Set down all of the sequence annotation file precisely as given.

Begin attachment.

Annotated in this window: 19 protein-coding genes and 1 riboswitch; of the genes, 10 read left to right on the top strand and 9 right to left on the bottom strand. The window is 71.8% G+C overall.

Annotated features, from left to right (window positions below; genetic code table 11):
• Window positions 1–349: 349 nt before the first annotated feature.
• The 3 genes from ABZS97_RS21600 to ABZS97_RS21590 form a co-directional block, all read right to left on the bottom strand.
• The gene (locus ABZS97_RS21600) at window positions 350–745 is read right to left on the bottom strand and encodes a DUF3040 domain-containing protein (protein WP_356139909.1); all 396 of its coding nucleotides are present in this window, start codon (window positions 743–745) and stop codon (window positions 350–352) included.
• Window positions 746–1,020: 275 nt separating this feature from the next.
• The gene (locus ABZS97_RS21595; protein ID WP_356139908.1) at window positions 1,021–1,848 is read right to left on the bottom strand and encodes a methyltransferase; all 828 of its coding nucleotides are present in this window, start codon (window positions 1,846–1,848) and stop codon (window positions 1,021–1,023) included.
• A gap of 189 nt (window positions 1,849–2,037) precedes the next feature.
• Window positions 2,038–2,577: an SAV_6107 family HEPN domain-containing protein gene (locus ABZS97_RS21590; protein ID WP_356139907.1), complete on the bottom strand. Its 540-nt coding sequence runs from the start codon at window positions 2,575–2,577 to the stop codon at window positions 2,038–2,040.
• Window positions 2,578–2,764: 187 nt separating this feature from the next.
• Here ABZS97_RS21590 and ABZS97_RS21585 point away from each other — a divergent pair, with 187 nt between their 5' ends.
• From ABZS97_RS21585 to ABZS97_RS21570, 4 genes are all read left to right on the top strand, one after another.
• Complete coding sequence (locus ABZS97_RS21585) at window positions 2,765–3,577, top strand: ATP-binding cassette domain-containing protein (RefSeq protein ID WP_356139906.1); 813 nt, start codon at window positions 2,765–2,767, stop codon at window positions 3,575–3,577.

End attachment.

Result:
Annotated in this window: 19 protein-coding genes and 1 riboswitch; of the genes, 10 read left to right on the top strand and 9 right to left on the bottom strand. The window is 71.8% G+C overall.

Annotated features, from left to right (window positions below; genetic code table 11):
• Window positions 1–349: 349 nt before the first annotated feature.
• The 3 genes from ABZS97_RS21600 to ABZS97_RS21590 form a co-directional block, all read right to left on the bottom strand.
• The gene (locus ABZS97_RS21600) at window positions 350–745 is read right to left on the bottom strand and encodes a DUF3040 domain-containing protein (protein WP_356139909.1); all 396 of its coding nucleotides are present in this window, start codon (window positions 743–745) and stop codon (window positions 350–352) included.
• Window positions 746–1,020: 275 nt separating this feature from the next.
• The gene (locus ABZS97_RS21595; protein ID WP_356139908.1) at window positions 1,021–1,848 is read right to left on the bottom strand and encodes a methyltransferase; all 828 of its coding nucleotides are present in this window, start codon (window positions 1,846–1,848) and stop codon (window positions 1,021–1,023) included.
• A gap of 189 nt (window positions 1,849–2,037) precedes the next feature.
• Window positions 2,038–2,577: an SAV_6107 family HEPN domain-containing protein gene (locus ABZS97_RS21590; protein ID WP_356139907.1), complete on the bottom strand. Its 540-nt coding sequence runs from the start codon at window positions 2,575–2,577 to the stop codon at window positions 2,038–2,040.
• Window positions 2,578–2,764: 187 nt separating this feature from the next.
• Here ABZS97_RS21590 and ABZS97_RS21585 point away from each other — a divergent pair, with 187 nt between their 5' ends.
• From ABZS97_RS21585 to ABZS97_RS21570, 4 genes are all read left to right on the top strand, one after another.
• Complete coding sequence (locus ABZS97_RS21585) at window positions 2,765–3,577, top strand: ATP-binding cassette domain-containing protein (RefSeq protein ID WP_356139906.1); 813 nt, start codon at window positions 2,765–2,767, stop codon at window positions 3,575–3,577.